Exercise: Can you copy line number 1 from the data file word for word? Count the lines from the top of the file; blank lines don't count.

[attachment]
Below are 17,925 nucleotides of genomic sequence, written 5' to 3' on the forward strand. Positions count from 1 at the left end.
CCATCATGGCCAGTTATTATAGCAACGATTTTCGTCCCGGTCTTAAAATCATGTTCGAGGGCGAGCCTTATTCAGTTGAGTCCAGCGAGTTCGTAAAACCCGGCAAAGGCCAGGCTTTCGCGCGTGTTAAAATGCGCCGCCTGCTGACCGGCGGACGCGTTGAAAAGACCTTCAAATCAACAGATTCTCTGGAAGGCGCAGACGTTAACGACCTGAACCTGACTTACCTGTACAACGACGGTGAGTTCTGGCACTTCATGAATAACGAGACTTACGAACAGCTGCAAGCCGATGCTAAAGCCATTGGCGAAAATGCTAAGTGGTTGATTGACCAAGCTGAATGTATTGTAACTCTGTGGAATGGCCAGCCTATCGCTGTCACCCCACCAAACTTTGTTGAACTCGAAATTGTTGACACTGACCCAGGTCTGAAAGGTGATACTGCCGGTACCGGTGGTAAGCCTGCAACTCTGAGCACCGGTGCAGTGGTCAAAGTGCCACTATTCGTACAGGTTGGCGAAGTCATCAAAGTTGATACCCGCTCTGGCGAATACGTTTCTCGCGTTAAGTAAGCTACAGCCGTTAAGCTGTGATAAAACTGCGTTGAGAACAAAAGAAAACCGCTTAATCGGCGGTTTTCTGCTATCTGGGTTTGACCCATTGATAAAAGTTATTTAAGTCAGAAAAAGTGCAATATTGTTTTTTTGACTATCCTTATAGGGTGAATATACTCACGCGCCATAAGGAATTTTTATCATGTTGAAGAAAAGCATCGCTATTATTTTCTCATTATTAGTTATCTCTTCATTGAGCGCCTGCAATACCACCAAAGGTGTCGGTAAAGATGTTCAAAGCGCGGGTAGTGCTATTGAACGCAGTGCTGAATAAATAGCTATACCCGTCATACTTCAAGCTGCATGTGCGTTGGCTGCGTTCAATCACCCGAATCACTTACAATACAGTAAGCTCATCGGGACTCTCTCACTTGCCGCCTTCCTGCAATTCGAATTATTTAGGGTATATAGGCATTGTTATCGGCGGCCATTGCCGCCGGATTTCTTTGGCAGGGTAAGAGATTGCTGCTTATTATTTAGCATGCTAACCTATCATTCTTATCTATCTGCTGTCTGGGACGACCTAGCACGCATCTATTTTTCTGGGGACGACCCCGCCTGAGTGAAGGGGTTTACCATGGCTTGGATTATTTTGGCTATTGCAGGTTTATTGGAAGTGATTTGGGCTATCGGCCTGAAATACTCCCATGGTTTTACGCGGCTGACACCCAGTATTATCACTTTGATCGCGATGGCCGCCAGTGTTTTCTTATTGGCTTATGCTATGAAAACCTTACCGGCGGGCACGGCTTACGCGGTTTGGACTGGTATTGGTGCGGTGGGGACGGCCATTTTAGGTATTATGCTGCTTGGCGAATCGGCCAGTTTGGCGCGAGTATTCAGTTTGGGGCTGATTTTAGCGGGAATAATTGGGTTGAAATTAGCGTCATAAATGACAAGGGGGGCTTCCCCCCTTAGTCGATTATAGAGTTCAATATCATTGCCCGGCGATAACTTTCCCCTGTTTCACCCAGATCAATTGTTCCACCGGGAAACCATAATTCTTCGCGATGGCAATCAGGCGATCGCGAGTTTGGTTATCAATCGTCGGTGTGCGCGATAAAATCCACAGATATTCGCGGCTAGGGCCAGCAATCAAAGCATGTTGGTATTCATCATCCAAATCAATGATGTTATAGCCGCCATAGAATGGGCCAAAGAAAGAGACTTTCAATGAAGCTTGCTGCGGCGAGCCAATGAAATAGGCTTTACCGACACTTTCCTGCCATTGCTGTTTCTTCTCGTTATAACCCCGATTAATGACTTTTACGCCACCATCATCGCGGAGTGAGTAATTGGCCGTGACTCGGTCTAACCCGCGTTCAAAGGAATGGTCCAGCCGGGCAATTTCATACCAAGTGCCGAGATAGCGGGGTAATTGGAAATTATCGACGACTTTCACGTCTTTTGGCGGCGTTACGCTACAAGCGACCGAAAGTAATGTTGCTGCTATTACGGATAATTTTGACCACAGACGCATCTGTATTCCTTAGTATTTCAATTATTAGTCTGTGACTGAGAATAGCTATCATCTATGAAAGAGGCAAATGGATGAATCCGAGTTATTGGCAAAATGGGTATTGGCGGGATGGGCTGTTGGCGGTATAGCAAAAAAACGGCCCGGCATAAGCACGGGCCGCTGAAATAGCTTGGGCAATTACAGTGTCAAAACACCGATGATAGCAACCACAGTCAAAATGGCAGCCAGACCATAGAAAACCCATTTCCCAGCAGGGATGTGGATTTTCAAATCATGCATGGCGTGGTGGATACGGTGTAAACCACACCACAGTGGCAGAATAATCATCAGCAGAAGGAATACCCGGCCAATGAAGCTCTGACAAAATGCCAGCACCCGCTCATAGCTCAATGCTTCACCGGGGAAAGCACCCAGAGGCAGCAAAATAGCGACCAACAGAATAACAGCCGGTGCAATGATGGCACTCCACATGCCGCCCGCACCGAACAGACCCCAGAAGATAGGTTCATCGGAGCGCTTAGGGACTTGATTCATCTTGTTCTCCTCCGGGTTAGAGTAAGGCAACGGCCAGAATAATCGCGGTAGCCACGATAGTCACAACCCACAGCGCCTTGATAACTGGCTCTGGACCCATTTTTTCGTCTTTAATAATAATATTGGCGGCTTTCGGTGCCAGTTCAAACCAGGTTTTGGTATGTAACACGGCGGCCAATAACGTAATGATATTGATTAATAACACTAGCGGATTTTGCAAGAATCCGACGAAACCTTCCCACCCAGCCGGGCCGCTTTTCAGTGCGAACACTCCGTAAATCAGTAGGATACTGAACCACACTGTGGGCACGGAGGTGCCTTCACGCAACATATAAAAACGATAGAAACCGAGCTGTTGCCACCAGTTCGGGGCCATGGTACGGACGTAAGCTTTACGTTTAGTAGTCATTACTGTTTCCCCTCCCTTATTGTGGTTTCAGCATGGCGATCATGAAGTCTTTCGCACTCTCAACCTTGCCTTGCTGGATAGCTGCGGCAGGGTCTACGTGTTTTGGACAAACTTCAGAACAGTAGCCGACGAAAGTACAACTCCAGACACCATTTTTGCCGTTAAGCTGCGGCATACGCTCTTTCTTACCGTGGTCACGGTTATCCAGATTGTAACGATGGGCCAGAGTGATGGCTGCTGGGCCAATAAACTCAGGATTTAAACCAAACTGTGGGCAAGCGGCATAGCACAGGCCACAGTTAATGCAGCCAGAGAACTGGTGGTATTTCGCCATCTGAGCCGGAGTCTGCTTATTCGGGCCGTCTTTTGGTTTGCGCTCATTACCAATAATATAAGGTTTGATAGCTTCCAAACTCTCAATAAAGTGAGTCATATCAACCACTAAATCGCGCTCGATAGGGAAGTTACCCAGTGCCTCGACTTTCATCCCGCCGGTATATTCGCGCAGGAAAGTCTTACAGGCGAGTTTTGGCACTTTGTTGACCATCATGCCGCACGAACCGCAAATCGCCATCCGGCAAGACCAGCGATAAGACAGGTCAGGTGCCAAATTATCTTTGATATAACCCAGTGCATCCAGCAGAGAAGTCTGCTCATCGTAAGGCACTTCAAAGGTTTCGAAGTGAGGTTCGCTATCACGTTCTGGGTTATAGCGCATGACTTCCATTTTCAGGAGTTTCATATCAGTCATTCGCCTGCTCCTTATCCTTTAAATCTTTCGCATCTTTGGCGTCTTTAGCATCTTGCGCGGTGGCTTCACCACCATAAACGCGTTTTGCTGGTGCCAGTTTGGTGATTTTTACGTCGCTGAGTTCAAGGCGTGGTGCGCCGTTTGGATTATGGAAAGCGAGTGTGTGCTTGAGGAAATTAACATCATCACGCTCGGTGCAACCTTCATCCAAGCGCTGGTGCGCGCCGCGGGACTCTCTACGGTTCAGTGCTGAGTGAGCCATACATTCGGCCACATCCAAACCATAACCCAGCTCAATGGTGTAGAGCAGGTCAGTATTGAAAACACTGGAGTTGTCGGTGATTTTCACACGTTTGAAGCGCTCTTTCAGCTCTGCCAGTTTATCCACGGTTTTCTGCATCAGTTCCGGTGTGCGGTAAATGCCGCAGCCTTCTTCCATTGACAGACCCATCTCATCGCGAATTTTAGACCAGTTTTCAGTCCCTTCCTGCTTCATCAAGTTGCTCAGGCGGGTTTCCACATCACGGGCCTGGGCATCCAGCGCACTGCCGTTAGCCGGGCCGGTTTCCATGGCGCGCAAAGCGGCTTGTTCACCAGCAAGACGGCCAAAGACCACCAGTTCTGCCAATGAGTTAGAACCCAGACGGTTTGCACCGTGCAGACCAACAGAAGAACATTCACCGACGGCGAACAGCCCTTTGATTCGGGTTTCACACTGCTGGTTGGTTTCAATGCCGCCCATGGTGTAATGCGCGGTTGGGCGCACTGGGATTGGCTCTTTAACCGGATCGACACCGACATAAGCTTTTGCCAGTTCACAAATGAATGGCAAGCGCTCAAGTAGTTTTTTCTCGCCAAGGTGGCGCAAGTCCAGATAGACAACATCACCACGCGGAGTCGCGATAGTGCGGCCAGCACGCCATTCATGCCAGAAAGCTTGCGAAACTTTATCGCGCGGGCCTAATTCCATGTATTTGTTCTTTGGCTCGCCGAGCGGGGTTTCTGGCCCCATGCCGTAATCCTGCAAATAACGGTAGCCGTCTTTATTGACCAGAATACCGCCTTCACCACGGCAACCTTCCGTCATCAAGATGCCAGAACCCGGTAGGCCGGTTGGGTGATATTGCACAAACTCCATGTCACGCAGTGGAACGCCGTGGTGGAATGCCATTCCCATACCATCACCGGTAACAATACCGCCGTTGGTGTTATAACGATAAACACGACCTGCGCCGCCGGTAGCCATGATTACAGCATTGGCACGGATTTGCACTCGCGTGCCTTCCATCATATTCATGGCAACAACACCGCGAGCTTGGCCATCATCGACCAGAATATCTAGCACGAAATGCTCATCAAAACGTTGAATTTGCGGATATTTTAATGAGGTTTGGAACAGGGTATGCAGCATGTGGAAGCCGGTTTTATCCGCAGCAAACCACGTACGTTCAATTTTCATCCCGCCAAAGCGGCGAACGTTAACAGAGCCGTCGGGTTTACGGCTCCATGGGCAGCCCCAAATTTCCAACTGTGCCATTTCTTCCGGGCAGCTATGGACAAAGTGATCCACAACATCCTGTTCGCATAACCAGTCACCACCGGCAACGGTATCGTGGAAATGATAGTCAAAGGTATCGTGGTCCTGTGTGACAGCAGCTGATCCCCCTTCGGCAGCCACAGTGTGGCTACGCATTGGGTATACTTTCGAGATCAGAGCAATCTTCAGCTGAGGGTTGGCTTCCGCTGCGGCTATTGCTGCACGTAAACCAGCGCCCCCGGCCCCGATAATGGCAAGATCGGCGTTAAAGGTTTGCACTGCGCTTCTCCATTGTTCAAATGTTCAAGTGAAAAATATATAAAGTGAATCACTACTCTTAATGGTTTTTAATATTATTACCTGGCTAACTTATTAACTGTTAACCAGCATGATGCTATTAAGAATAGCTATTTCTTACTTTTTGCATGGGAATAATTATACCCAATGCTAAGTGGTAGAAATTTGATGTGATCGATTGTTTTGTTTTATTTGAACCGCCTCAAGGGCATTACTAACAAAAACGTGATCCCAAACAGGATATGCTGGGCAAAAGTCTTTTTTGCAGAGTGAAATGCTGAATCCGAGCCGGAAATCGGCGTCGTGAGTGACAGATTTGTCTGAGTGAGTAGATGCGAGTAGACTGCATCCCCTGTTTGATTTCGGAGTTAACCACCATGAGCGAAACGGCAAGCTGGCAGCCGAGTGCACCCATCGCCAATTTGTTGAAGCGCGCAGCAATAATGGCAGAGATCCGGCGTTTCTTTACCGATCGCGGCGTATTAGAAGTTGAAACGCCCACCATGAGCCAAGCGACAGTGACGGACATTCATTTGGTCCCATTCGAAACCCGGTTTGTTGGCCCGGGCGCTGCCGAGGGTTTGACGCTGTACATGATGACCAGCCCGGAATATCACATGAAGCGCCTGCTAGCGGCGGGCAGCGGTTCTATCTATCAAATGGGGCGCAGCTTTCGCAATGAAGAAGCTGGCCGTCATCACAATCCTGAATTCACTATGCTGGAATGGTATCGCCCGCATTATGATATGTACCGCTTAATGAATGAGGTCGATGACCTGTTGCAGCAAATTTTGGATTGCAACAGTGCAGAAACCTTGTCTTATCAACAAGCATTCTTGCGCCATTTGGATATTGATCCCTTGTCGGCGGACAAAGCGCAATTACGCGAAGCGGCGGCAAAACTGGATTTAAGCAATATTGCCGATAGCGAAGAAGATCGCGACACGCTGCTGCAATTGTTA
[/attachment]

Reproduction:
Below are 17,925 nucleotides of genomic sequence, written 5' to 3' on the forward strand. Positions count from 1 at the left end.